alilgatorThe resident alligator behind my house came through the yard one day many years ago. Grabbing my video camera, I began filming my personal National Geographic documentary. Done exploring, as they do during mating season, he was returning home to the swamp conservation area behind my house, and I zoomed in close.

Watching them walk is like traveling back in time and observing a dinosaur. It’s absolutely fascinating and almost surreal to watch. Then for a second…because it was zoomed in so much…a moment of panic ran through me when I forgot there were thick bushes between us. Adrenaline pumping, I dashed through the house to catch it coming into the backyard from the side of the house. He effortlessly crawled under the wire fence back to the pond, and I realized the frightening reality that the fence is a false sense of security.

On occasion I hear it roar, and he sounds like a lion. His calls for a mate are deep, muffled, and grumbly, and I don’t have the heart to tell him I think he’s alone in the pond. You’d think by 2011 they would be on the internet or something. I’m guessing by the giant splash as he descends into the water (like a boat being launched) he’s over 10 feet long now.

So, back to mowing. I’m always on the lookout for snakes and alligators. Every few minutes one of those evil conservation vines touches the side of my leg causing me to jump 10 feet, and this is called getting the most out of your aerobic workout.


Sockology – The study of the migration patterns and breeding habits of socks in their natural habitat.

Real science is happening here people! I have yet to see studies published about this in the American Journal of Medicine, National Geographic, or Target’s Christmas Flyer. I’m on the cutting edge of sock research.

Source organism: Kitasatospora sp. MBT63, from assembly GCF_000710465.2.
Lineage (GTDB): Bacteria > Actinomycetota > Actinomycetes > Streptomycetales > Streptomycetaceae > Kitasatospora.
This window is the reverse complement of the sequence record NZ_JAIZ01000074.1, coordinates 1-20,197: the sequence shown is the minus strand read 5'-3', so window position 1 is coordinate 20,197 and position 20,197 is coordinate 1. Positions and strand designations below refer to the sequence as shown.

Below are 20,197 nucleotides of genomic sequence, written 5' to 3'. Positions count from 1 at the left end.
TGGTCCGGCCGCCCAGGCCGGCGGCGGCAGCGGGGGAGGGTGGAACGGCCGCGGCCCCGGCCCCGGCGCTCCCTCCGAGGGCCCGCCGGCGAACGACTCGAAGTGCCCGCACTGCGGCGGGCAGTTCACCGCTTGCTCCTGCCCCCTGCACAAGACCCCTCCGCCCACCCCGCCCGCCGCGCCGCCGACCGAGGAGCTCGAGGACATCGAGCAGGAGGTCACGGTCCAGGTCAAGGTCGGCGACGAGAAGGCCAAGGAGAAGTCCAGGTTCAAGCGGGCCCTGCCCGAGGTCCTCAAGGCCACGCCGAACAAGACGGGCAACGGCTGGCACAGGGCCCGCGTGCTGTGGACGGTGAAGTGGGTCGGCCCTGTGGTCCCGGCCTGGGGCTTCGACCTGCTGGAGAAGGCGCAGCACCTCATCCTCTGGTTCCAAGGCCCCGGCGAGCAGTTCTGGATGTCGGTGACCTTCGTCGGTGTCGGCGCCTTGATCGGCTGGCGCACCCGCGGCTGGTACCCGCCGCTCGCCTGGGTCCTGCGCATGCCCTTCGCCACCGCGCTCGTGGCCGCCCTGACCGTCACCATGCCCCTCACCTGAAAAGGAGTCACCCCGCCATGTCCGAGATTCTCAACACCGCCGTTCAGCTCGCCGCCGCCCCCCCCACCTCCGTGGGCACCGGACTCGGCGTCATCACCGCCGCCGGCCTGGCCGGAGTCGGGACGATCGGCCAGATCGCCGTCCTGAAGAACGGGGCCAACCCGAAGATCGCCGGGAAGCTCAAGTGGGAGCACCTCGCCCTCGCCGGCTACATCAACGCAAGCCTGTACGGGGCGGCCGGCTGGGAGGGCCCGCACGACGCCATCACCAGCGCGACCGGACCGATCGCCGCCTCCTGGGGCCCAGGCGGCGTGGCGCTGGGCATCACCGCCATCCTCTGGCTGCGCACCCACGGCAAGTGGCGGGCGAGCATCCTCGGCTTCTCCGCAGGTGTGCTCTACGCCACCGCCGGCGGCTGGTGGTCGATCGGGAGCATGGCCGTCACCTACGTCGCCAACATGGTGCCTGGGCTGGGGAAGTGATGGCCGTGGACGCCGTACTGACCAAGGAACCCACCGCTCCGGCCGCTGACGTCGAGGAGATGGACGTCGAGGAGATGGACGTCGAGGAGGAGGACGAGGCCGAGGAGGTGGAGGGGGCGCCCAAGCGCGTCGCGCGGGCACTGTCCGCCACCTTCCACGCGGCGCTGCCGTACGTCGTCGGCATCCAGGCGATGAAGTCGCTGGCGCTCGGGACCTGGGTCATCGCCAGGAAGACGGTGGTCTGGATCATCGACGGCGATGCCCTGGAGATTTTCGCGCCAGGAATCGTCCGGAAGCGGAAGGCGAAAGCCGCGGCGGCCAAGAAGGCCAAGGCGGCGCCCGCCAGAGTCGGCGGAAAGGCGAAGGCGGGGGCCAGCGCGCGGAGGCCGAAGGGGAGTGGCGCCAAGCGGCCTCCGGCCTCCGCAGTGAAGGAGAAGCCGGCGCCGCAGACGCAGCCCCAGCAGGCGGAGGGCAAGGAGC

Armed with a cool test tube and eye goggles that were completely unnecessary props, I have been busy researching a ongoing problem I am experiencing. Perhaps you can relate to my dilemma.

Odd Sock Collection – Evidence Sample #A244P-33

These sock may appear dirty as the lighting in the laundry room is not optimal.
I will just wait and let professionals from National Geographic photograph them for the May 2011 cover.

There were 19!!!! My laundry room has transformed into a dating service for lonely footwear, and nineteen unmatched socks sit atop my dryer waiting for their “Sole Mates”. On any given day that number can be plus or minus 5.

I approached my research in a logical series of investigative steps:

Fact 1: Pairs are placed in the laundry bin

I know they go in here in pairs. That is because I, personally, have to pick them up from strange locations such as the kitchen floor and always make sure I have both.

Fact 2: Pairs go in the washer together

No odd socks were found lurking behind the bins, so they are making it to the washer.

Fact 3: Advance to the dryer

Since none are left in the washer I must assume they all made it to the dryer still in pairs.


The evidence clearly leads me to the conclusion that something is happening in my dryer amidst the spinning and tossing.

Analysis of conditions:
1) Warm air
2) Freeing feeling of being tossed in the air
3) Close quarters of left socks mixing with right socks

Sock Breeding

I can make no other conclusion but the socks are breeding in the dryer

Based on the average drying time of a load of clothes, I estimate the gestation period to be around 40 minutes. The mixing of sock DNA is producing genetically-altered hybrid socks. My sister, PhD in Genetics, can surely confirm the validity of this extensive research.

For example:

A grey sock and a white sock would produce: a dirty gym sock.

A white sock and a white sock produce: a baby white sock.

This logic explains how a load that included little one’s pink, purple, and blue socks produced this interesting specimen:

Evidence #WTH2011-EGADS

Am I the only one breeding socks?